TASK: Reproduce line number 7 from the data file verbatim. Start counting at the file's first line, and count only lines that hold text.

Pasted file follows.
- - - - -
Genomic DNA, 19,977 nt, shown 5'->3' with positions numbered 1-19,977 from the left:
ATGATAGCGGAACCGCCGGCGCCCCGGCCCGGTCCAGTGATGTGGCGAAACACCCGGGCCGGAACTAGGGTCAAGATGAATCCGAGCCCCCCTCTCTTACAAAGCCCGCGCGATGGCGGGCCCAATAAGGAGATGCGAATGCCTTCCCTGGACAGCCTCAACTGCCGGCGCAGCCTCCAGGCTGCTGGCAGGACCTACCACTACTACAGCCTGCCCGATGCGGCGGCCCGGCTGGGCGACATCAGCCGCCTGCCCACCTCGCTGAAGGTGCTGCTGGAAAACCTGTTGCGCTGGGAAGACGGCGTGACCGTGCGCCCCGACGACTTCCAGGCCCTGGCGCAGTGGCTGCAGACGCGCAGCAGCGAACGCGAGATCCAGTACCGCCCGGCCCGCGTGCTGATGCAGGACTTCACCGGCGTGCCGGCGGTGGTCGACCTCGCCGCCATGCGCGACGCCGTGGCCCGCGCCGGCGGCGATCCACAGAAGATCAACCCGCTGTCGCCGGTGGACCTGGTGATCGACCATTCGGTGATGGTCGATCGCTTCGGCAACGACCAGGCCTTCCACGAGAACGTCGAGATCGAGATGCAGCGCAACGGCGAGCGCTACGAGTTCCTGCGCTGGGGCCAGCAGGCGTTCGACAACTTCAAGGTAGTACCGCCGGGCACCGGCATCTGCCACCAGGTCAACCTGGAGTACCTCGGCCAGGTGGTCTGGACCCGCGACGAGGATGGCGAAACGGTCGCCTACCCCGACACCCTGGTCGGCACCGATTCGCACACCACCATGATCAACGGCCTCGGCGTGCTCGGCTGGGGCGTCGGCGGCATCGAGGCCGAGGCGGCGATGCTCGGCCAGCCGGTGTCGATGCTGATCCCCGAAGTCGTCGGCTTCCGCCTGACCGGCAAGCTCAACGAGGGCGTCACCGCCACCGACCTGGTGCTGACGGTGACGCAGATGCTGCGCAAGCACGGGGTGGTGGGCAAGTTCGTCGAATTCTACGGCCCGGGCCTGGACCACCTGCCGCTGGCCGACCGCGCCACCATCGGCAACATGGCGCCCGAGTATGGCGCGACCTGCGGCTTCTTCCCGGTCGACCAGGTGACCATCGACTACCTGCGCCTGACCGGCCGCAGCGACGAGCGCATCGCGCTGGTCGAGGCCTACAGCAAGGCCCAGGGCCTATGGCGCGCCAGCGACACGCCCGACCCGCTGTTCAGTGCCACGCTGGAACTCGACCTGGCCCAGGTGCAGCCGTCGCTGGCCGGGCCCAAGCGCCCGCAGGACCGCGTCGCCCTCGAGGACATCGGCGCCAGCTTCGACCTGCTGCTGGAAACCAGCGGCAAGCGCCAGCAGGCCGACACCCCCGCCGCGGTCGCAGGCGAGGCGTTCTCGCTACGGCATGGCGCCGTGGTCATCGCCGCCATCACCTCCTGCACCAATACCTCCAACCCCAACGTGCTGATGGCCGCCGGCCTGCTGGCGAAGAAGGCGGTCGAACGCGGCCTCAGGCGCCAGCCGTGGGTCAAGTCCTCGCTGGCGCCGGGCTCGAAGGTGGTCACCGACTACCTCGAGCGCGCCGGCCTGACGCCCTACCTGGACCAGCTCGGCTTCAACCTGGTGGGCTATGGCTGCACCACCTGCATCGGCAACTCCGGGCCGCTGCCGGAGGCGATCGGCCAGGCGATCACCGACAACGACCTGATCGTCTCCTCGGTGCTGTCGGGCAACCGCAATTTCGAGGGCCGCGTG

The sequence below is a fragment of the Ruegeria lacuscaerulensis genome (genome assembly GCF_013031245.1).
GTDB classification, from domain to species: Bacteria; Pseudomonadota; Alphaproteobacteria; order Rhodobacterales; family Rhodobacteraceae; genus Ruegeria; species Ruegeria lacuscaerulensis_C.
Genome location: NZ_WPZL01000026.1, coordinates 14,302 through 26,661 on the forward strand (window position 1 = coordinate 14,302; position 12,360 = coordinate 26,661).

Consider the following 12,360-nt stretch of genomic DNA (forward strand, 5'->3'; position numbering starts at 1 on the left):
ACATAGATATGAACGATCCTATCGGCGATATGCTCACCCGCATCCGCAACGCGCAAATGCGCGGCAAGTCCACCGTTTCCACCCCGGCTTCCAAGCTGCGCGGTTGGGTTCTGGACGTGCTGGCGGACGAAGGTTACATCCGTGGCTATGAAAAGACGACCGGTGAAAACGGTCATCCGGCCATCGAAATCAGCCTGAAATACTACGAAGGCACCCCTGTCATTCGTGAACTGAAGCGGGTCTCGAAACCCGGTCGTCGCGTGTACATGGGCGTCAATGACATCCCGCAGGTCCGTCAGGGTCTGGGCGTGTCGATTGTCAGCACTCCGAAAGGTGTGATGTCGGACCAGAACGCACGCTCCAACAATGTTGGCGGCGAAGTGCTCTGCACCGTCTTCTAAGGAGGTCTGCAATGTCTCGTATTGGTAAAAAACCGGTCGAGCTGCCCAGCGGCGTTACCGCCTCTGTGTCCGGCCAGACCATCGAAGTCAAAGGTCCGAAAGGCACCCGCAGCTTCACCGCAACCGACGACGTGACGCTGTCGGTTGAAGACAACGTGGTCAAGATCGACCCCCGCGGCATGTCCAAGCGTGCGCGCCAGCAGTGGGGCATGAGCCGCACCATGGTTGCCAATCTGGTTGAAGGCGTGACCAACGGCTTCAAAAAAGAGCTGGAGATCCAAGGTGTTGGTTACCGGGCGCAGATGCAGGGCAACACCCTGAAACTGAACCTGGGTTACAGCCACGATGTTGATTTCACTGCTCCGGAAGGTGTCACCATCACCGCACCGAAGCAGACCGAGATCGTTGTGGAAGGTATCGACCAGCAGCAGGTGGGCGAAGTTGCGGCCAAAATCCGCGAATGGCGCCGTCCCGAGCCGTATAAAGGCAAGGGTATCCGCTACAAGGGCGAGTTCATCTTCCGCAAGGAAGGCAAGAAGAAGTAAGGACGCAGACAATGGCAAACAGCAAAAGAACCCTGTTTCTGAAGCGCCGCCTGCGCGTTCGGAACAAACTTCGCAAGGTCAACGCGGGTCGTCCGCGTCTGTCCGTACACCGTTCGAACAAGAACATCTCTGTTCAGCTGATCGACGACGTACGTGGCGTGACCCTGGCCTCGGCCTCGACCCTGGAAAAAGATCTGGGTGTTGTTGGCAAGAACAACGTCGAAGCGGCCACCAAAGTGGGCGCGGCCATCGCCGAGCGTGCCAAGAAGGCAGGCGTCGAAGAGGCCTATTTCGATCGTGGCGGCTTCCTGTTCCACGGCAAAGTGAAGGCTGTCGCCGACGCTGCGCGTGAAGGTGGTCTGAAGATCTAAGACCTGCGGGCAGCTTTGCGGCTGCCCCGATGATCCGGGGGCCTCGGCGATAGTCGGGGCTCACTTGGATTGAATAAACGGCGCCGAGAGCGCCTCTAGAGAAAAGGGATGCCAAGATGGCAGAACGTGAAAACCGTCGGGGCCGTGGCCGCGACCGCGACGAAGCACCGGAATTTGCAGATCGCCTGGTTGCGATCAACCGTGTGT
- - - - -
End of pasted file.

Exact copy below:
ACATAGATATGAACGATCCTATCGGCGATATGCTCACCCGCATCCGCAACGCGCAAATGCGCGGCAAGTCCACCGTTTCCACCCCGGCTTCCAAGCTGCGCGGTTGGGTTCTGGACGTGCTGGCGGACGAAGGTTACATCCGTGGCTATGAAAAGACGACCGGTGAAAACGGTCATCCGGCCATCGAAATCAGCCTGAAATACTACGAAGGCACCCCTGTCATTCGTGAACTGAAGCGGGTCTCGAAACCCGGTCGTCGCGTGTACATGGGCGTCAATGACATCCCGCAGGTCCGTCAGGGTCTGGGCGTGTCGATTGTCAGCACTCCGAAAGGTGTGATGTCGGACCAGAACGCACGCTCCAACAATGTTGGCGGCGAAGTGCTCTGCACCGTCTTCTAAGGAGGTCTGCAATGTCTCGTATTGGTAAAAAACCGGTCGAGCTGCCCAGCGGCGTTACCGCCTCTGTGTCCGGCCAGACCATCGAAGTCAAAGGTCCGAAAGGCACCCGCAGCTTCACCGCAACCGACGACGTGACGCTGTCGGTTGAAGACAACGTGGTCAAGATCGACCCCCGCGGCATGTCCAAGCGTGCGCGCCAGCAGTGGGGCATGAGCCGCACCATGGTTGCCAATCTGGTTGAAGGCGTGACCAACGGCTTCAAAAAAGAGCTGGAGATCCAAGGTGTTGGTTACCGGGCGCAGATGCAGGGCAACACCCTGAAACTGAACCTGGGTTACAGCCACGATGTTGATTTCACTGCTCCGGAAGGTGTCACCATCACCGCACCGAAGCAGACCGAGATCGTTGTGGAAGGTATCGACCAGCAGCAGGTGGGCGAAGTTGCGGCCAAAATCCGCGAATGGCGCCGTCCCGAGCCGTATAAAGGCAAGGGTATCCGCTACAAGGGCGAGTTCATCTTCCGCAAGGAAGGCAAGAAGAAGTAAGGACGCAGACAATGGCAAACAGCAAAAGAACCCTGTTTCTGAAGCGCCGCCTGCGCGTTCGGAACAAACTTCGCAAGGTCAACGCGGGTCGTCCGCGTCTGTCCGTACACCGTTCGAACAAGAACATCTCTGTTCAGCTGATCGACGACGTACGTGGCGTGACCCTGGCCTCGGCCTCGACCCTGGAAAAAGATCTGGGTGTTGTTGGCAAGAACAACGTCGAAGCGGCCACCAAAGTGGGCGCGGCCATCGCCGAGCGTGCCAAGAAGGCAGGCGTCGAAGAGGCCTATTTCGATCGTGGCGGCTTCCTGTTCCACGGCAAAGTGAAGGCTGTCGCCGACGCTGCGCGTGAAGGTGGTCTGAAGATCTAAGACCTGCGGGCAGCTTTGCGGCTGCCCCGATGATCCGGGGGCCTCGGCGATAGTCGGGGCTCACTTGGATTGAATAAACGGCGCCGAGAGCGCCTCTAGAGAAAAGGGATGCCAAGATGGCAGAACGTGAAAACCGTCGGGGCCGTGGCCGCGACCGCGACGAAGCACCGGAATTTGCAGATCGCCTGGTTGCGATCAACCGTGTGT